The problem you face is commonly called the class imbalance and has been the subject of quite a bit of research. Here's a literature review, if you're interested: He, H., & Garcia, E. A. (2008). Learning from imbalanced data
In particular, you might encounter two forms of imbalance:
Absolute imbalance/rarity occurs when, while you have plenty of data from some classes, you have only a few examples of some other classes (or subconcept of a class). In this case, the issue is that there may not be enough data for the learning algorithm to learn the minority class. In the example you give, with 100 examples of the minority class, depending on the nature of your data, you might have this problem. If you expect to have more data in the future, however, absolute rarity should eventually no longer be an issue.
Relative imbalance, on the other hand, does not go away with more data. You have a relative imbalance when the prior probability of certain classes is much larger than that of some other class or classes. For example, you will always have 10 times as many examples of class 1 than examples of class 2, because class 1 occurs 10 times as often.
Most learning algorithms for classification optimize for accuracy, or something similar like RMSE. This means that, when solving the real classification problem is hard enough, and the data is strongly imbalanced towards one class, the model may resort to predicting the majority class whenever there's a doubt. Recall for the majority class may be great, but not so much for the minority class.
This becomes an issue in many domains where detection of the minority class is particularly important. For example, in medical diagnoses, we may be willing to sacrifice overall accuracy (because of more false positives) in order to have a better true positive rate.
In short, it depends on your domain. Are you OK with optimizing for overall accuracy, or is it more important to have comparable performances across the classes? If you choose the latter, then there are a few things you may try:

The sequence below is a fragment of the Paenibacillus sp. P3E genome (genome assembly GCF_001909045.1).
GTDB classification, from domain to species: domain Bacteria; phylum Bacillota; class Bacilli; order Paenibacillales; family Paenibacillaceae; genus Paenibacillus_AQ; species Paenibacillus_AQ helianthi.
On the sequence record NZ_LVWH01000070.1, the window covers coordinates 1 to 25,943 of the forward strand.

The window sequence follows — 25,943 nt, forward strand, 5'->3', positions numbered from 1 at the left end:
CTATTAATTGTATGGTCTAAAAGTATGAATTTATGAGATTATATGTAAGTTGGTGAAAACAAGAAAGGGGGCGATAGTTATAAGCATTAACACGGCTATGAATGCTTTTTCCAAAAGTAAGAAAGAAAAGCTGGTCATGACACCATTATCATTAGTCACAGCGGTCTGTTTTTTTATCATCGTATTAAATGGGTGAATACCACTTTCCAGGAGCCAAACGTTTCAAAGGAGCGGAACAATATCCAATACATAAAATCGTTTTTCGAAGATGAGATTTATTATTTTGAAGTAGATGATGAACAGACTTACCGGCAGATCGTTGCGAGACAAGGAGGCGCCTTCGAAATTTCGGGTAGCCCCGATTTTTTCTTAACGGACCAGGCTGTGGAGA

- Use cost-sensitive learning: Certain learning algorithms and implementations allow you to assign a cost to each class, essentially describing how bad it is if an example of that class is misclassified. If I recall correctly, this is usually considered the best approach when you have a good idea of these different costs.
- Rebalance the classes: You can oversample the minority class (which carries a risk of overfitting), undersample the majority class (which is dangerous if you don't have a lot of data), use a mixture of both or perhaps something a bit more advanced like synthetic sampling (attempt to generate new examples of the minority class using something like SMOTE)
Overall, you should also be careful to pick the right evaluation metric. Evaluating your model using accuracy may lead you to believe that your model is performing very well when in fact it is classifying everything into the majority class. There are many metrics you may use, each of which have their pros and cons. The area under the ROC curve (AUC) is a common metric which gives you a general idea of your model's performance averaged over different class misclassification costs. If you can plot the ROC curve for multiple models and notice that one curve dominates the others across the entire width of the plot, then that is the clearest sign that you have a winner. There's a whole chapter on the subject, if you're interested, in the book Imbalanced Learning: Foundations, Algorithms, and Applications.